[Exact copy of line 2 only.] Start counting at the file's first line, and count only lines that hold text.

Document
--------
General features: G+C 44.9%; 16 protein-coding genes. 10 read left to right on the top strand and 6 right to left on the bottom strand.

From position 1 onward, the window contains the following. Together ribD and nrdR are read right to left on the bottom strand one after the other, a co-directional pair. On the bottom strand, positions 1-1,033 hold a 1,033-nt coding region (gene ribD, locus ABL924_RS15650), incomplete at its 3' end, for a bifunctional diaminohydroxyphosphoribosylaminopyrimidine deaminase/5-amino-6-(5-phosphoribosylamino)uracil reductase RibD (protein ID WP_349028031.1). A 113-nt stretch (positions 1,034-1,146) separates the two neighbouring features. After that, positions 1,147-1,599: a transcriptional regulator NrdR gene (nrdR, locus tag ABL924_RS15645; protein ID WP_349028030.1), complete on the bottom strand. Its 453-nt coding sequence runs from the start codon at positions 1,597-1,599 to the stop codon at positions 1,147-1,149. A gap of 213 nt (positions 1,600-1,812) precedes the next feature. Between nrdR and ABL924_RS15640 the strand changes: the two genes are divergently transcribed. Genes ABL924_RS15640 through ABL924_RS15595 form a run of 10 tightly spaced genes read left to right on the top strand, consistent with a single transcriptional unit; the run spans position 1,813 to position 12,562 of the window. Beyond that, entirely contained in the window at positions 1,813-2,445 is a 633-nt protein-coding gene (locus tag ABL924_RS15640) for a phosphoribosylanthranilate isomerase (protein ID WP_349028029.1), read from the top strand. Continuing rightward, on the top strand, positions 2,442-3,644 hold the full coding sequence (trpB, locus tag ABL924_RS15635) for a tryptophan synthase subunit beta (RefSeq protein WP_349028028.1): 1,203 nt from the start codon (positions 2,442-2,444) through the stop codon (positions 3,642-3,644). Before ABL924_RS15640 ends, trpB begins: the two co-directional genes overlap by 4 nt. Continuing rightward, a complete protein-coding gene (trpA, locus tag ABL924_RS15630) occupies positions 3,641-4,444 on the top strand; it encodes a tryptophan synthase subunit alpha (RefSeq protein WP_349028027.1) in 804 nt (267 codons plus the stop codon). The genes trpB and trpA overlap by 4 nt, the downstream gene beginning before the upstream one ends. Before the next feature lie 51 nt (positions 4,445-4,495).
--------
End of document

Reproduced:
From position 1 onward, the window contains the following. Together ribD and nrdR are read right to left on the bottom strand one after the other, a co-directional pair. On the bottom strand, positions 1-1,033 hold a 1,033-nt coding region (gene ribD, locus ABL924_RS15650), incomplete at its 3' end, for a bifunctional diaminohydroxyphosphoribosylaminopyrimidine deaminase/5-amino-6-(5-phosphoribosylamino)uracil reductase RibD (protein ID WP_349028031.1). A 113-nt stretch (positions 1,034-1,146) separates the two neighbouring features. After that, positions 1,147-1,599: a transcriptional regulator NrdR gene (nrdR, locus tag ABL924_RS15645; protein ID WP_349028030.1), complete on the bottom strand. Its 453-nt coding sequence runs from the start codon at positions 1,597-1,599 to the stop codon at positions 1,147-1,149. A gap of 213 nt (positions 1,600-1,812) precedes the next feature. Between nrdR and ABL924_RS15640 the strand changes: the two genes are divergently transcribed. Genes ABL924_RS15640 through ABL924_RS15595 form a run of 10 tightly spaced genes read left to right on the top strand, consistent with a single transcriptional unit; the run spans position 1,813 to position 12,562 of the window. Beyond that, entirely contained in the window at positions 1,813-2,445 is a 633-nt protein-coding gene (locus tag ABL924_RS15640) for a phosphoribosylanthranilate isomerase (protein ID WP_349028029.1), read from the top strand. Continuing rightward, on the top strand, positions 2,442-3,644 hold the full coding sequence (trpB, locus tag ABL924_RS15635) for a tryptophan synthase subunit beta (RefSeq protein WP_349028028.1): 1,203 nt from the start codon (positions 2,442-2,444) through the stop codon (positions 3,642-3,644). Before ABL924_RS15640 ends, trpB begins: the two co-directional genes overlap by 4 nt. Continuing rightward, a complete protein-coding gene (trpA, locus tag ABL924_RS15630) occupies positions 3,641-4,444 on the top strand; it encodes a tryptophan synthase subunit alpha (RefSeq protein WP_349028027.1) in 804 nt (267 codons plus the stop codon). The genes trpB and trpA overlap by 4 nt, the downstream gene beginning before the upstream one ends. Before the next feature lie 51 nt (positions 4,445-4,495).